Zetia is the brand name for the drug ezetimibe. It is the first of a new class of cholesterol-lowering medications. Zetia is not a statin. Statins lower cholesterol by preventing the liver from synthesizing new cholesterol, while Zetia lowers cholesterol by preventing the intestine from absorbing cholesterol into the blood stream.
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Low-density lipoprotein, or LDL, is nicknamed “bad cholesterol.” These particles, which are made of protein and cholesterol molecules, carry cholesterol from the liver to the body tissues that need it. As these particles circulate, however, they can stick to the walls of the blood vessels and form plaque. HDL, or high-density lipoprotein, is the “good cholesterol.” It picks up LDL and carries it back to the liver. High LDL levels and low HDL levels are among the risk factors for heart attack and stroke.
Zetia works in the intestines. It blocks the function of the protein that carries cholesterol through the wall of the intestine and into the blood stream. Zetia blocks the absorption of the cholesterol you eat, but still lowers cholesterol of those who adhere to a low cholesterol diet. Since digestive bile is also composed of cholesterol, it blocks the absorption of that cholesterol as well. The cholesterol is then expelled through the feces. This requires the liver to pull more cholesterol out of the blood stream.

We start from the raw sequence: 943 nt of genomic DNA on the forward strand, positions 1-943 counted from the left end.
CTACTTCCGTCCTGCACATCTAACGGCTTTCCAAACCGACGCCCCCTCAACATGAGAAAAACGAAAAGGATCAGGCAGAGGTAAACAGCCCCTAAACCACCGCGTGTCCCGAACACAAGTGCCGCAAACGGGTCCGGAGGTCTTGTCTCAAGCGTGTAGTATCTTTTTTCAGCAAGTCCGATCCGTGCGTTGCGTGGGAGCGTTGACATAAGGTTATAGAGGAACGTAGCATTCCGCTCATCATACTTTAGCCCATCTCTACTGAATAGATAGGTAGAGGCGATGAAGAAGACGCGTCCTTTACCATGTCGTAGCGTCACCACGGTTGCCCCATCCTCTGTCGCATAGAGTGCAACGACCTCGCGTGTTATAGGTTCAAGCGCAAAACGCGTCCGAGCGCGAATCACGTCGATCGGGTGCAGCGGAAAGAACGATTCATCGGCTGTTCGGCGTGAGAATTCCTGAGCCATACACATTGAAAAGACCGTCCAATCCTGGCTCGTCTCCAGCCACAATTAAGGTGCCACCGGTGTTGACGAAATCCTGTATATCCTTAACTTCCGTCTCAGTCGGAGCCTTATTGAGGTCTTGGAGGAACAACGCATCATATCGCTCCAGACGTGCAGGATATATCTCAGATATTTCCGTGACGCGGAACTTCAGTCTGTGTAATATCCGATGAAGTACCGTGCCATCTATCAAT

Zetia lowers LDL cholesterol an average of 18 percent. It also lowers LDL better than niacin. Since it works differently than statin drugs, you can take Zetia with a statin if your cholesterol is not lowered enough on a statin alone.
Although studies show that Zetia is effective in lowering LDL cholesterol, some research shows that it may not effect the thickening of arterial walls, or atherosclerosis. In 2008, the ENHANCE study showed that the combination of ezetimibe with simvastatin was no more effective in reducing atherosclerosis than simvastatin alone. Many patients questioned the benefit of Zetia after hearing news reports about the study. Some experts point out that while Zetia may not be as effective in reducing atherosclerosis, no studies have examined its effectiveness in preventing heart attack and stroke. The connection between cholesterol levels and heart disease is complex. One theory is that Zetia does not increase the “good” HDL cholesterol as well as some of the drugs it has been compared with.
Like statins, Zetia can cause muscle pain in some people. If you experience muscle pain or weakness while taking Zetia, you should contact your doctor. Some news reports have indicated that Zetia is harmful to the liver, but the risk of liver damage with Zetia is rare, and no more likely than with a statin. You doctor may want to do a blood test to check your liver enzymes before you begin to take Zetia.